When I’m home I sit down in my chair and search for reviews on new cameras. First I start with all the new crop sensor cameras, then the lenses that I want for each system, then I realise that if I’m going to invest good money on sharp lenses I may as well put the money into a full frame camera that can really utilize their capabilities. Naturally I search reviews for all of the new full frame cameras out there. Then in the suggestions box I notice a review for a medium format camera and I figure that if I sell all of my current gear and stick with one camera and one lens for a little while, I could afford it. So after doing research on all of the medium format cameras a thought hits me, if I’m going to spend this much money on such an expensive camera, I may as well go all out and get a view camera. Naturally I go onto eBay to see what a view camera will cost me and after a mild heart attack I start to do some research on how to build a view camera and just buy the lens. That’s when I realise it’s one o’clock in the morning and I seriously need to get some sleep.

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    OldBailey030717 Streetmax21 interview cover

    PhoS Athens 2017 – A free street photography festival in Athens in November 2017

    We’re continuing the countdown to the PhoS Athens street photography event – a free street photography event taking place in Athens between the 10th and 12th November 2017 which Streethunters.net is helping to organise! Last week we brought you the announcement of the official programme for the PhoS street photography festival, which will include presentations, portfolio reviews, workshops, photowalks, exhibitions, and more! As well as all these events, one of the most hotly anticipated aspects of PhoS Athens has been the street photography photo contests held in the run-up to the festival. Read on for more…

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    Photo by Constantinos Arvanitis

    Introduction

    We have been blown away by the amount and quality of submissions to the Street Hunters Monthly Theme Contests, and each month has brought a new cavalcade of eye candy for us to behold. Roy Rozanski, Kristof Vande Velde, Christoph Wuzella, Sreejith Kaviyil, Zlatko Vickovic and Svilen Nachev have given us the cream of the crop through for the first six months, and they have clearly set the tone. With each month, the act of choosing becomes a more blissfully arduous task because of the standard set by the previous winners and the influx of quality work.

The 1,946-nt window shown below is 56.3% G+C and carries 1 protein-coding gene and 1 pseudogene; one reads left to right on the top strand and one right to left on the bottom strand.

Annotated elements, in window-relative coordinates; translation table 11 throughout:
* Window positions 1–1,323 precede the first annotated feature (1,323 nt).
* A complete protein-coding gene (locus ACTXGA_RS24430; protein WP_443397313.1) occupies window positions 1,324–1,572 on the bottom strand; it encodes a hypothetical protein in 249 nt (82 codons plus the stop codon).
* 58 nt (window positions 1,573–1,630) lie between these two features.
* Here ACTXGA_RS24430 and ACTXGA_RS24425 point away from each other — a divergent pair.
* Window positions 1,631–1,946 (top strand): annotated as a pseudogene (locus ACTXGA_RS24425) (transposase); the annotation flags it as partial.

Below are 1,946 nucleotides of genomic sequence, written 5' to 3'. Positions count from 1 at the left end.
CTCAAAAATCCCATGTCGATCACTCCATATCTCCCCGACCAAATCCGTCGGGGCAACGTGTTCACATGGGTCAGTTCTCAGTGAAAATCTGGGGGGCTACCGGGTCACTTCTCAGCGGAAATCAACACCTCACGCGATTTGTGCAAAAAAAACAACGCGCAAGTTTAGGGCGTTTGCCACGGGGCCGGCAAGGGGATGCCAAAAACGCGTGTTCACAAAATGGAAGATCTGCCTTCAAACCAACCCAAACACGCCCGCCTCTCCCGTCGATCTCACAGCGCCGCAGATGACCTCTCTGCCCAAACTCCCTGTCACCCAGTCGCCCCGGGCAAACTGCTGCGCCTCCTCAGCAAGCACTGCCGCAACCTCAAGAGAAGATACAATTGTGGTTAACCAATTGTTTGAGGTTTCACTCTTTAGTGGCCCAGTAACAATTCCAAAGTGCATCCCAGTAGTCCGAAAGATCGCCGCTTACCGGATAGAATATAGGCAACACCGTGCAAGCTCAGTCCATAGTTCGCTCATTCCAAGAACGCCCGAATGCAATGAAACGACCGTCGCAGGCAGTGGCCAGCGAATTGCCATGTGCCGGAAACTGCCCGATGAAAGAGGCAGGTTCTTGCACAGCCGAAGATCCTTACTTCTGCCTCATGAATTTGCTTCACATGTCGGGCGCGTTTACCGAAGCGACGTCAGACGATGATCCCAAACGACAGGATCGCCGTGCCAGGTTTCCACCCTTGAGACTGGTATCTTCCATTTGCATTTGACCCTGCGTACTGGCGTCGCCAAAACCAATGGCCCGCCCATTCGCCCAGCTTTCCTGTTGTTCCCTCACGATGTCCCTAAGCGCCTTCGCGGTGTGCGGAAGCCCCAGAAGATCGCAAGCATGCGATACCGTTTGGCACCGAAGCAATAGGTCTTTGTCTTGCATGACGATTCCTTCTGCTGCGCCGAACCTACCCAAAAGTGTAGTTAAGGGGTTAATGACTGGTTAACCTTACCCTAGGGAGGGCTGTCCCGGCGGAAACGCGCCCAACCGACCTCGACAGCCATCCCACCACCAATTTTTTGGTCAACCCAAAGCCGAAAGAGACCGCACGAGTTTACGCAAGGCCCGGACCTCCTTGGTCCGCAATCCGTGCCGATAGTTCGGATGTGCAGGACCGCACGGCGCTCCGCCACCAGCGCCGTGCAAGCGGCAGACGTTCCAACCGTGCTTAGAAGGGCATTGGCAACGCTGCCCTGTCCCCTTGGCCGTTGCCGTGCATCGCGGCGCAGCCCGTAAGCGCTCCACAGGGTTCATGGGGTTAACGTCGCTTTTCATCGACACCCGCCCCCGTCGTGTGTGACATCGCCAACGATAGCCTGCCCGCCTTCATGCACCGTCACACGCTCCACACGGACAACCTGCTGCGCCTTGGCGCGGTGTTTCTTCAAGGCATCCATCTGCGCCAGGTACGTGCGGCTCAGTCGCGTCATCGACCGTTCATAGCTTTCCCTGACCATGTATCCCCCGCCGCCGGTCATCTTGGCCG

The calendar turned to July, the third episode in a five-month stretch where the Monthly Theme Contests will be focused on colors. As the weather started heating up, the theme got cool with color blue. But were the submissions to be cool as well?

    Indeed they were! We were hit with a blast of blue, and once again, tough decisions had to be made. And once again, as we climbed into the ring to take blow after blow of blue, we knew the winner had to be more than just a snap with blue in it. Constantinos Arvanitis brought it all together with his winning shot, giving us his work that not only nailed the color, but also married it with impeccable timing and clever composition.

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    One of the fabulous things about street photography is the myriad of different styles it offers. All different flavours and colours of shooting can fall under the street photography genre umbrella: black and white street photography, street portraits, colour street photography, slow shutter speed street photography, and of course flash street photography and off-camera flash street photography to name but a few! The technique I want to discuss today is a really effective one to use if you are a street photographer who enjoys creating street shots with punchy, powerful graphic quality, often with natural light, but sometimes even with artificial light. It is known as high contrast street photography.

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    Street Hunt video 25

    Introduction

    Dear Streethunters.net Readers hello!

    Today I am happy to present to you our latest Street Hunt video, Street Hunt No25 that we shot in London, UK for the 3rd Annual Street Hunters meeting!

    Older Street Hunt Videos

    Before I continue, I would like to list all previous Street Hunt videos, in reverse order, for your convenience just in case you have missed them:

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    William Gedney's 'Only The Lonely'

    There’s both a feeling of sadness and the joy of discovery when first exposed to a photographer’s work with a posthumous book release. Much more so when the photographer is one who worked in relative obscurity. I’ve experienced this before and written about it in my reviews of collections from Vivian Maier and Leon Levinstein. The feeling of sadness is genuine, though. These previously unheralded photographers practiced their craft not for glory, but because they were compelled to. It really is a thought that is hard to comprehend in these times, where over-sharing is the norm. Granted, social media was not a factor in decades past, and the notion of making photographs for one’s own self, without self-promotion, may seem absurd to many today. But, as crazy as it may seem, some do and their reasons are not to be questioned. If anything, we just need to be thankful that a curator/editor realized that the photographs needed to be published for us to enjoy.

    William Gedney (1932-1989), I have to admit, was unknown to me before I received a copy of William Gedney: Only the Lonely, 1955–1984 (University Of Texas Press, 2017). That being said, Only The Lonely provides a grand introduction to a photographer who surely deserves the recognition and appreciation that escaped him while he lived.